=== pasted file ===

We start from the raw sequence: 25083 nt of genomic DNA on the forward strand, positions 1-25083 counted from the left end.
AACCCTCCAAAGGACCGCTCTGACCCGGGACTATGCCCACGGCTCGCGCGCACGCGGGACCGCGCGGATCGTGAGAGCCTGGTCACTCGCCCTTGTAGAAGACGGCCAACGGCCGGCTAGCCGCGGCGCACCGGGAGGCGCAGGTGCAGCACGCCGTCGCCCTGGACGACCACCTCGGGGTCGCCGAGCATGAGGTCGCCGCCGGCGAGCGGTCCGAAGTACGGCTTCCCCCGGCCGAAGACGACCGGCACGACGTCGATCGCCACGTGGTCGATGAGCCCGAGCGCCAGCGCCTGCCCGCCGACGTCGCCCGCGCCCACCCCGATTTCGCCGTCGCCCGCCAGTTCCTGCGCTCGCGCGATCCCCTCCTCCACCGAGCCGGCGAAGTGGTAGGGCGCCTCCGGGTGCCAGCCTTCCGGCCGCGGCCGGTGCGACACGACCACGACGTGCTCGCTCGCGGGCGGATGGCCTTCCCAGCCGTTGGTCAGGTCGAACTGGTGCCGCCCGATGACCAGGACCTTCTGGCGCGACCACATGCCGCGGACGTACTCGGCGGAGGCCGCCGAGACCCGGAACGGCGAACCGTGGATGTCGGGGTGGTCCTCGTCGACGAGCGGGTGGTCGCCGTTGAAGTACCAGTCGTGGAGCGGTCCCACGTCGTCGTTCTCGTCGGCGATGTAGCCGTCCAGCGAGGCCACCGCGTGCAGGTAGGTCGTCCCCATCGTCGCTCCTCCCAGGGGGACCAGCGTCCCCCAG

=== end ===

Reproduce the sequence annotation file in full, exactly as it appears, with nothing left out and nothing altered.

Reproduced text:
We start from the raw sequence: 25083 nt of genomic DNA on the forward strand, positions 1-25083 counted from the left end.
AACCCTCCAAAGGACCGCTCTGACCCGGGACTATGCCCACGGCTCGCGCGCACGCGGGACCGCGCGGATCGTGAGAGCCTGGTCACTCGCCCTTGTAGAAGACGGCCAACGGCCGGCTAGCCGCGGCGCACCGGGAGGCGCAGGTGCAGCACGCCGTCGCCCTGGACGACCACCTCGGGGTCGCCGAGCATGAGGTCGCCGCCGGCGAGCGGTCCGAAGTACGGCTTCCCCCGGCCGAAGACGACCGGCACGACGTCGATCGCCACGTGGTCGATGAGCCCGAGCGCCAGCGCCTGCCCGCCGACGTCGCCCGCGCCCACCCCGATTTCGCCGTCGCCCGCCAGTTCCTGCGCTCGCGCGATCCCCTCCTCCACCGAGCCGGCGAAGTGGTAGGGCGCCTCCGGGTGCCAGCCTTCCGGCCGCGGCCGGTGCGACACGACCACGACGTGCTCGCTCGCGGGCGGATGGCCTTCCCAGCCGTTGGTCAGGTCGAACTGGTGCCGCCCGATGACCAGGACCTTCTGGCGCGACCACATGCCGCGGACGTACTCGGCGGAGGCCGCCGAGACCCGGAACGGCGAACCGTGGATGTCGGGGTGGTCCTCGTCGACGAGCGGGTGGTCGCCGTTGAAGTACCAGTCGTGGAGCGGTCCCACGTCGTCGTTCTCGTCGGCGATGTAGCCGTCCAGCGAGGCCACCGCGTGCAGGTAGGTCGTCCCCATCGTCGCTCCTCCCAGGGGGACCAGCGTCCCCCAG